Volley Ball
This game is extremely simple and may be played by any number...

Paper Mats
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Changing Seat
I The teacher gives the command, "Change right!" whereupon e...

The Bird-catcher
To play this game you must first decide which one of you is t...

Counting-out Rhymes
To decide who is to begin a game there are various counting-o...

Trip Round The World
Geographical. Players form a large circle. Number off by t...

General Remarks On Furnishing
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Cherry Contests
Cherry-eating races can be very exciting. The players stand i...


Source: Outdoor Sports and Games

A game played over an extensive piece of ground which is divided into
certain arbitrary divisions called holes. A golf course is usually
undulating with the holes laid out to afford the greatest possible
variety of play. The ordinary course consists of either nine or
eighteen holes from 100 to 500 yards apart. An ideal course is about
6000 yards long. The holes which mark the termination of a playing
section consist of tin cans 4 inches in diameter sunk into and flush
with the level of the surrounding turf, which is called "the putting
green." The game is played with a gutta-percha ball weighing about
1-3/4 ounces and with a set of "clubs" of various odd shapes and for
making shots under various conditions. Usually a boy accompanies each
player to carry his clubs. Such boys are called "caddies." The clubs
are peculiarly named and it is optional with each player to have as
many clubs as he desires. Some of the more common ones are called
"driver," "brassie," "cleek," "iron," "mashie," "niblick," "putter,"
and "lofting iron."

The game, which may be played by either two or four players, consists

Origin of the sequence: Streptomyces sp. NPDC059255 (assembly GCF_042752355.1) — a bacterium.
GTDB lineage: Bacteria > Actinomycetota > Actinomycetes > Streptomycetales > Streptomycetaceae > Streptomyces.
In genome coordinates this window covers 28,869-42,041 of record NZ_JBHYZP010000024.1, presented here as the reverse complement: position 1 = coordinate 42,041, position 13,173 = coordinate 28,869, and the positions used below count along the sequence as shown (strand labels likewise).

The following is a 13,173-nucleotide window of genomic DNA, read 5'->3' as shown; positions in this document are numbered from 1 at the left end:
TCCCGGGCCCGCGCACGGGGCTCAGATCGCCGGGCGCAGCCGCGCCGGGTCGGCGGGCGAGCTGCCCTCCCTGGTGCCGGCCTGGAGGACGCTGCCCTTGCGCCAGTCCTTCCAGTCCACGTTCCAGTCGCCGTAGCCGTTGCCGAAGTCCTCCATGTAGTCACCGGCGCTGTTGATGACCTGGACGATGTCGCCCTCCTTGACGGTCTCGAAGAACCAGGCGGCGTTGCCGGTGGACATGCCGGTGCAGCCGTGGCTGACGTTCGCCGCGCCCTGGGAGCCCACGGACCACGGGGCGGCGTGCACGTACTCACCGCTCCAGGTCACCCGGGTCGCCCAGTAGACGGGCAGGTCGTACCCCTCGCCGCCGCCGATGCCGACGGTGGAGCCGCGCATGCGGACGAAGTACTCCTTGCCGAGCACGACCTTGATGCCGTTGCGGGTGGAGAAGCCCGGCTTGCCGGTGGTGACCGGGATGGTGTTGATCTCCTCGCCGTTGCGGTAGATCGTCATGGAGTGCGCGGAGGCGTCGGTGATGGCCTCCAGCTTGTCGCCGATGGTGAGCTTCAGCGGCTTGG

in endeavouring to drive the ball over the entire course from hole to
hole in the fewest possible number of strokes. At the start a player
takes his position on what is called the "teeing ground" and drives
the ball in the direction of the first hole, the position of which is
shown in the distance by a flag or tin sign with a number. Before
driving he is privileged to place the ball on a tiny mound of earth or
sand which is called a "tee." The players drive in order and then
continue making shots toward the hole until finally they have all
"holed out" by "putting" their balls into the hole, and the lowest
score wins the hole.

Golf is a game in which form is more essential than physical strength
and which is adapted for elderly people as well as the young. The
wooden clubs are usually made with either dogwood or persimmon heads
and with split hickory handles or shafts. The handles are usually
wound with a leather grip. Golf clubs of good quality will cost from
two to three dollars apiece and a set for most purposes will consist
of four to six clubs. The caddy bag to carry the clubs is made of
canvas or leather and will cost from two dollars up. Standard quality
golf balls will cost about nine dollars a dozen. Almost any
loose-fitting outdoor costume is suitable for playing golf and the
tendency in recent years is to wear long trousers in preference to
what are known as "golf trousers."

A golf course--sometimes called a "links," from a Scotch word meaning
a flat stretch of ground near the seashore--should be kept in good
condition in order to enjoy the game properly. The leading golf clubs
maintain a large force of men who are constantly cutting the grass,
repairing damages to the turf, and rolling the greens. For this reason
it is a game only adapted to club control unless one is very wealthy
and can afford to maintain private links.



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